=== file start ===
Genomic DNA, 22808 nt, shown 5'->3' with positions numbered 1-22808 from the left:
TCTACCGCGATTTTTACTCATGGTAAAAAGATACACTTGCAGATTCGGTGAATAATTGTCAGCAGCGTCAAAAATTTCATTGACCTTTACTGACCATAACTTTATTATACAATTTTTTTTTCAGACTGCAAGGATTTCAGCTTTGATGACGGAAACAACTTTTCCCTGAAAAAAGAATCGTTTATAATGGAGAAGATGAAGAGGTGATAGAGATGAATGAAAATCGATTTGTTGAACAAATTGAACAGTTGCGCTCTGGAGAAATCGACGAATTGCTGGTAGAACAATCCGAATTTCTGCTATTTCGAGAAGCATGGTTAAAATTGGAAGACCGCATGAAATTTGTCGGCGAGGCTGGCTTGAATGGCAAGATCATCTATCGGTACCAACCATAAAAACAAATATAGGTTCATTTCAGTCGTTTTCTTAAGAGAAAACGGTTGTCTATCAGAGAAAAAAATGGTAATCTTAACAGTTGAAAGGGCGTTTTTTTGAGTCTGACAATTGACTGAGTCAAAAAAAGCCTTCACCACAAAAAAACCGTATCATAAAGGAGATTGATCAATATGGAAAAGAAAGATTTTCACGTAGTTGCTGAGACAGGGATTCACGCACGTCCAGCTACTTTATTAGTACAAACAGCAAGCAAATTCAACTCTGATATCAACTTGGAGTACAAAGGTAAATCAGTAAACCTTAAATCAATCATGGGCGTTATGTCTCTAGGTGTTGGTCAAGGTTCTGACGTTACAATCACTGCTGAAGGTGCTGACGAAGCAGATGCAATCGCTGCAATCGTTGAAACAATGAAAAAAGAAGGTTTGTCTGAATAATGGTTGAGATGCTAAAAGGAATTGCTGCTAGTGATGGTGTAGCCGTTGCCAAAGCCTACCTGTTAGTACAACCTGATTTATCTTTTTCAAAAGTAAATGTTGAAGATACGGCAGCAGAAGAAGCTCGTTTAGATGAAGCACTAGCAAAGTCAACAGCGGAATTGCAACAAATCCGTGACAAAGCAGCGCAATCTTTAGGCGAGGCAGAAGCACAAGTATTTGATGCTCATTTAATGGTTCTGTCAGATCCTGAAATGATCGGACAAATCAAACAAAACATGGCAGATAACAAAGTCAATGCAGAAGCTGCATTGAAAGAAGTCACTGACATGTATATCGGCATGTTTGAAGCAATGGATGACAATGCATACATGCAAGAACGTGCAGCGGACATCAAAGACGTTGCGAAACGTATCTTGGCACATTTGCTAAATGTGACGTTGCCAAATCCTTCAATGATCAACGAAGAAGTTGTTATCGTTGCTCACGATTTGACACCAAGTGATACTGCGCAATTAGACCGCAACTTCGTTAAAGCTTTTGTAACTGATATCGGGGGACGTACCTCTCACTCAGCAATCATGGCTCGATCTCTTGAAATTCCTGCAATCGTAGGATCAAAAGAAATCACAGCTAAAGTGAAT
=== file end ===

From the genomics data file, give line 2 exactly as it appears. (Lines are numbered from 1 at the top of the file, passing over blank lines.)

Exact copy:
TCTACCGCGATTTTTACTCATGGTAAAAAGATACACTTGCAGATTCGGTGAATAATTGTCAGCAGCGTCAAAAATTTCATTGACCTTTACTGACCATAACTTTATTATACAATTTTTTTTTCAGACTGCAAGGATTTCAGCTTTGATGACGGAAACAACTTTTCCCTGAAAAAAGAATCGTTTATAATGGAGAAGATGAAGAGGTGATAGAGATGAATGAAAATCGATTTGTTGAACAAATTGAACAGTTGCGCTCTGGAGAAATCGACGAATTGCTGGTAGAACAATCCGAATTTCTGCTATTTCGAGAAGCATGGTTAAAATTGGAAGACCGCATGAAATTTGTCGGCGAGGCTGGCTTGAATGGCAAGATCATCTATCGGTACCAACCATAAAAACAAATATAGGTTCATTTCAGTCGTTTTCTTAAGAGAAAACGGTTGTCTATCAGAGAAAAAAATGGTAATCTTAACAGTTGAAAGGGCGTTTTTTTGAGTCTGACAATTGACTGAGTCAAAAAAAGCCTTCACCACAAAAAAACCGTATCATAAAGGAGATTGATCAATATGGAAAAGAAAGATTTTCACGTAGTTGCTGAGACAGGGATTCACGCACGTCCAGCTACTTTATTAGTACAAACAGCAAGCAAATTCAACTCTGATATCAACTTGGAGTACAAAGGTAAATCAGTAAACCTTAAATCAATCATGGGCGTTATGTCTCTAGGTGTTGGTCAAGGTTCTGACGTTACAATCACTGCTGAAGGTGCTGACGAAGCAGATGCAATCGCTGCAATCGTTGAAACAATGAAAAAAGAAGGTTTGTCTGAATAATGGTTGAGATGCTAAAAGGAATTGCTGCTAGTGATGGTGTAGCCGTTGCCAAAGCCTACCTGTTAGTACAACCTGATTTATCTTTTTCAAAAGTAAATGTTGAAGATACGGCAGCAGAAGAAGCTCGTTTAGATGAAGCACTAGCAAAGTCAACAGCGGAATTGCAACAAATCCGTGACAAAGCAGCGCAATCTTTAGGCGAGGCAGAAGCACAAGTATTTGATGCTCATTTAATGGTTCTGTCAGATCCTGAAATGATCGGACAAATCAAACAAAACATGGCAGATAACAAAGTCAATGCAGAAGCTGCATTGAAAGAAGTCACTGACATGTATATCGGCATGTTTGAAGCAATGGATGACAATGCATACATGCAAGAACGTGCAGCGGACATCAAAGACGTTGCGAAACGTATCTTGGCACATTTGCTAAATGTGACGTTGCCAAATCCTTCAATGATCAACGAAGAAGTTGTTATCGTTGCTCACGATTTGACACCAAGTGATACTGCGCAATTAGACCGCAACTTCGTTAAAGCTTTTGTAACTGATATCGGGGGACGTACCTCTCACTCAGCAATCATGGCTCGATCTCTTGAAATTCCTGCAATCGTAGGATCAAAAGAAATCACAGCTAAAGTGAAT